Did you ever wonder an oxide could be simple and complex? Well, as students of chemistry, we have to look into the depths of everything. So, while studying oxides, we have to look at simple oxide. In this chapter, we will read all about simple oxides, their types, and properties. However, do you first know what an oxide is?
What is an Oxide?
An oxide is a binary compound that we obtain upon the reaction of oxygen with other elements. Depending on the oxygen content, we can extensively arrange them into mixed and simple oxides. An oxide of a nonmetal generally has a tendency to be acidic.
On the other hand, an oxide a of metal shows a basic tendency. The oxides of elements in or close to the corner band of semimetals are by and large amphoteric. Let us now look at the different types of oxides.
Browse more Topics under The P Block Elements
- Introduction to p Block Elements
- Some Important Compounds of Carbon and Silicon
- Trend and Anomalous Properties of Carbon
- Trends and Properties of Boron and Aluminium
- Group 13 Elements: Boron Family
- Group 14 Elements: Carbon Family
- Group 15 Elements
- Group 16 Elements
- Group 17 Elements
- Group 18 Elements
- Hydrogen Chloride
- Interhalogen Compounds
- Nitric Acid and Oxides of Nitrogen
- Oxoacids of Halogens
- Oxoacids of Phosphorus
- Oxoacids of Sulphur
- Phosphorus – Allotropic Forms
- Phosphorus Halides
- Sulphur – Allotropic Forms
- Sulphuric Acid
- Sulphuric Dioxide
We get a mixed oxide upon the combination of two simple oxides. Examples of these include: Lead dioxide (PbO2) and lead monoxide (PbO) combine to form the mixed oxide Red lead (Pb3O4). In another example, we can see that Ferric oxide (Fe2O3) and ferrous oxide (FeO) combine and form the mixed oxide Ferro-ferric oxide (Fe3O4).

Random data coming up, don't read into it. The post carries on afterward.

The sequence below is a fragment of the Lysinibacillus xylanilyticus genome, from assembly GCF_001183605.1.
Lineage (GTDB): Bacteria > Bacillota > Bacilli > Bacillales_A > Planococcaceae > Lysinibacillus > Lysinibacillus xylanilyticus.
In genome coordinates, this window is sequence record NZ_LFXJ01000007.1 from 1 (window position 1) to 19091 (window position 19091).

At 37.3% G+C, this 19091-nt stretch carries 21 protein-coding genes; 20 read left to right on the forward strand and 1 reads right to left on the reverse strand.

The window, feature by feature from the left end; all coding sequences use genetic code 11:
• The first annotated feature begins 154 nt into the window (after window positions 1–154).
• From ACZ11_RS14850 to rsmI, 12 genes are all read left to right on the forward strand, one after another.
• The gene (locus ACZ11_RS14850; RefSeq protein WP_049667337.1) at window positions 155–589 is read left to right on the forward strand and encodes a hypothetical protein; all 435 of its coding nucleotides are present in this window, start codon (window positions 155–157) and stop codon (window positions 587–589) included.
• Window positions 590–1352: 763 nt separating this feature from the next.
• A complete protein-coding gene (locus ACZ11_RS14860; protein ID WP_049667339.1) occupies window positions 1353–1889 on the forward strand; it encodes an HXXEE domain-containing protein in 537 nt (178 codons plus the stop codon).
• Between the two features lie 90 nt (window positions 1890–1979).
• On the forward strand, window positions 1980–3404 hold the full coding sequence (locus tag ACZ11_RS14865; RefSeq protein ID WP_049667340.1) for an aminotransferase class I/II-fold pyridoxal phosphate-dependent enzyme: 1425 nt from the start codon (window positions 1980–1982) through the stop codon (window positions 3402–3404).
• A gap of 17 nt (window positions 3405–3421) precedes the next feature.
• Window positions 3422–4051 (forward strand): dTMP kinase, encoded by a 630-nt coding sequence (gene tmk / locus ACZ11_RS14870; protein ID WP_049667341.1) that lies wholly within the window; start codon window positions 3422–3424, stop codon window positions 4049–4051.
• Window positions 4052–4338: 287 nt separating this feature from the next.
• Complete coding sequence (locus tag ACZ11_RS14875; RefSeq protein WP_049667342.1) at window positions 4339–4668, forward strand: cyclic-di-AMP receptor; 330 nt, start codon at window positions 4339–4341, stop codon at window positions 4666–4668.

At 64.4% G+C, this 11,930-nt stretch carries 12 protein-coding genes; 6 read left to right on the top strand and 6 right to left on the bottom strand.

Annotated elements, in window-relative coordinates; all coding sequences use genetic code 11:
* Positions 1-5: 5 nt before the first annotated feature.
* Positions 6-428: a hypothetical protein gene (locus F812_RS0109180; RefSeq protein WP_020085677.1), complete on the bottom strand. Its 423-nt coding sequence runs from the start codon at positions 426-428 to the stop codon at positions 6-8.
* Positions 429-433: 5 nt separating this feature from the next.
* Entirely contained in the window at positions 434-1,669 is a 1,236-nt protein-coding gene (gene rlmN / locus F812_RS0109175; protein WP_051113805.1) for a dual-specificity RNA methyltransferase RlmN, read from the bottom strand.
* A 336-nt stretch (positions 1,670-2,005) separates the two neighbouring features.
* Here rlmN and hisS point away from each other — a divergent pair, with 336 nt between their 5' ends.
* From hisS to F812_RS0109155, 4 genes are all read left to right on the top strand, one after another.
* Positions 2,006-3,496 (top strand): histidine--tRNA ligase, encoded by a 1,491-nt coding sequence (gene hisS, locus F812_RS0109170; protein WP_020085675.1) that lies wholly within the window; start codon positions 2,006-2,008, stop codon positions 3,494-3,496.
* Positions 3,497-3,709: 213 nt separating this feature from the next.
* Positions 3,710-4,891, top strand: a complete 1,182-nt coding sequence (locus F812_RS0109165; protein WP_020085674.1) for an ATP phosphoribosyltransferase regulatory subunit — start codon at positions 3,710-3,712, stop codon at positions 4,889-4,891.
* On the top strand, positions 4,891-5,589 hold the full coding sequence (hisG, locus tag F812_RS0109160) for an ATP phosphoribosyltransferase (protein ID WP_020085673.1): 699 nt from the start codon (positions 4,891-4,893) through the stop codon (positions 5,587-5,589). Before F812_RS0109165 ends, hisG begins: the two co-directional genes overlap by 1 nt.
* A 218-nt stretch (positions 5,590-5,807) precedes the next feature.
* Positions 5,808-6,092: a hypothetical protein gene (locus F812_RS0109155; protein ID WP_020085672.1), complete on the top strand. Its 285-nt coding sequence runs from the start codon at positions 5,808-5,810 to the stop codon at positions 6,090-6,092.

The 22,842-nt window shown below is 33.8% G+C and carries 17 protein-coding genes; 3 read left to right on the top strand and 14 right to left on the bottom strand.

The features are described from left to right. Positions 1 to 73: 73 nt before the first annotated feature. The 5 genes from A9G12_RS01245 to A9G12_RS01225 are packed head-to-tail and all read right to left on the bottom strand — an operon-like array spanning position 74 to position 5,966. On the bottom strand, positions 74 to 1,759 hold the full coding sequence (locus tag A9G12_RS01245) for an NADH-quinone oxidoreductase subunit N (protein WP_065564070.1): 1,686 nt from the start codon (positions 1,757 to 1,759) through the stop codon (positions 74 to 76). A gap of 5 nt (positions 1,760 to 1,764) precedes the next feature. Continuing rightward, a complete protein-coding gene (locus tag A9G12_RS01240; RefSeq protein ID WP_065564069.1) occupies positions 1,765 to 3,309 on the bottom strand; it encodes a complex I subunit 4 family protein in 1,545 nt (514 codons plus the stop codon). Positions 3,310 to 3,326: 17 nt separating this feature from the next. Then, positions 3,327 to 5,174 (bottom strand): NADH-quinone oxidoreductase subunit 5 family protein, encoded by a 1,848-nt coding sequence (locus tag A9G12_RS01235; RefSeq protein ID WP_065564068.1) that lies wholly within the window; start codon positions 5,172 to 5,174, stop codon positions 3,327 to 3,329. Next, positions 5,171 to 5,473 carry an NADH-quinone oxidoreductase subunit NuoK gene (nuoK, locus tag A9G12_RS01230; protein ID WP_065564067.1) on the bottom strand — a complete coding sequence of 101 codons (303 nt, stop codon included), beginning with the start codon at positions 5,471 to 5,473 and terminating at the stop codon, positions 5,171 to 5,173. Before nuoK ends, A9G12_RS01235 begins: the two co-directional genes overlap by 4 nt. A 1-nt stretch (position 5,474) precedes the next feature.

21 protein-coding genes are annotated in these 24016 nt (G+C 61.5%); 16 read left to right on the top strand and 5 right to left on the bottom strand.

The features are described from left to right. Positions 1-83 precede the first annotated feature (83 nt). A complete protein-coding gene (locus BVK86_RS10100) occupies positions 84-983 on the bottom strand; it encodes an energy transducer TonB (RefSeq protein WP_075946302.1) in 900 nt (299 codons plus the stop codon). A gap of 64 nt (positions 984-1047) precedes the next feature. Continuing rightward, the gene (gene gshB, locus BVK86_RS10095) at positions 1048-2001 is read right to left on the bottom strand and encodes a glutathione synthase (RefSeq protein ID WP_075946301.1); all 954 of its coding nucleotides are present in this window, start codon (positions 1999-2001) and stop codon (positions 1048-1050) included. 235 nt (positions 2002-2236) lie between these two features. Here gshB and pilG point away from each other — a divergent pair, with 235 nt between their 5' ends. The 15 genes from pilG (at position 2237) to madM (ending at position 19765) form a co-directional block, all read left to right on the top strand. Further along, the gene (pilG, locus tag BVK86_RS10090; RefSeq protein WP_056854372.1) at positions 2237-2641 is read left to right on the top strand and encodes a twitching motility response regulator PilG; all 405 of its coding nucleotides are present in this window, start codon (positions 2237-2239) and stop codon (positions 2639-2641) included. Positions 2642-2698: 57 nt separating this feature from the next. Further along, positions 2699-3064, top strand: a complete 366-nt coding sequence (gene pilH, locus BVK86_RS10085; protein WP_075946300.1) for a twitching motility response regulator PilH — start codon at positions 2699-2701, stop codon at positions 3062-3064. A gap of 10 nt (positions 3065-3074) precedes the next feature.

Classification of Simple Oxides
On the basis of their chemical behaviour, there are acidic, basic, amphoteric and neutral oxides.
1) Acidic Oxide
An acidic oxide reacts with water and produces an acid. Usually, it is the oxide of non-metals. Examples include SO2, CO2, SO3, Cl2O7, P2O5, and N2O5. It could also be the oxide of metals with high oxidation states, such as CrO3, Mn2O7, and V2O5.
- Sulphur dioxide reacts with water and gives sulphurous acid.
SO2 + H2O → H2SO3
- Chromic anhydride reacts with water and results in chromic acid.
Cr2O3 + H2O → H2Cr2O4
2) Basic Oxide
A basic oxide reacts with water to give a base. Examples include the oxide of most metals, such as Na2O, CaO, BaO. These are basic in nature.
- Calcium oxide reacts with water and produces calcium hydroxide, a base.
CaO + H2O → Ca(OH)2
3) Amphoteric Oxide
An amphoteric oxide is that metallic oxide displaying a dual behaviour. It shows the characteristics of both an acid as well as a base. It reacts with both alkalis as well as acids.
- For example, zinc oxide acts as an acidic oxide when it reacts with concentrated sodium hydroxide. However, it acts as a basic oxide while reacting with hydrochloric acid.
ZnO + 2H2O + 2NaOH → Na3Zn[OH]4 + H2
ZnO + 2HCl → ZnCl2 + H2O
- Aluminium oxide is another example that reacts with alkalis as well as acids.
Al2O3(s) + 6NaOH(aq) + 3H2O(l) → 2Na3[Al(OH)6](aq)
Al2O3(s) + 6HCl(aq) + 9H2O(l) → 2[Al(H2O)6]3+(aq) + 6Cl–(aq)
Solved Example for You
Q: What is a neutral oxide?
Ans: A neutral oxide is one that does not exhibit any tendency to form salts either with acids or bases. The examples of neutral oxides include nitrous oxide and carbon monoxide.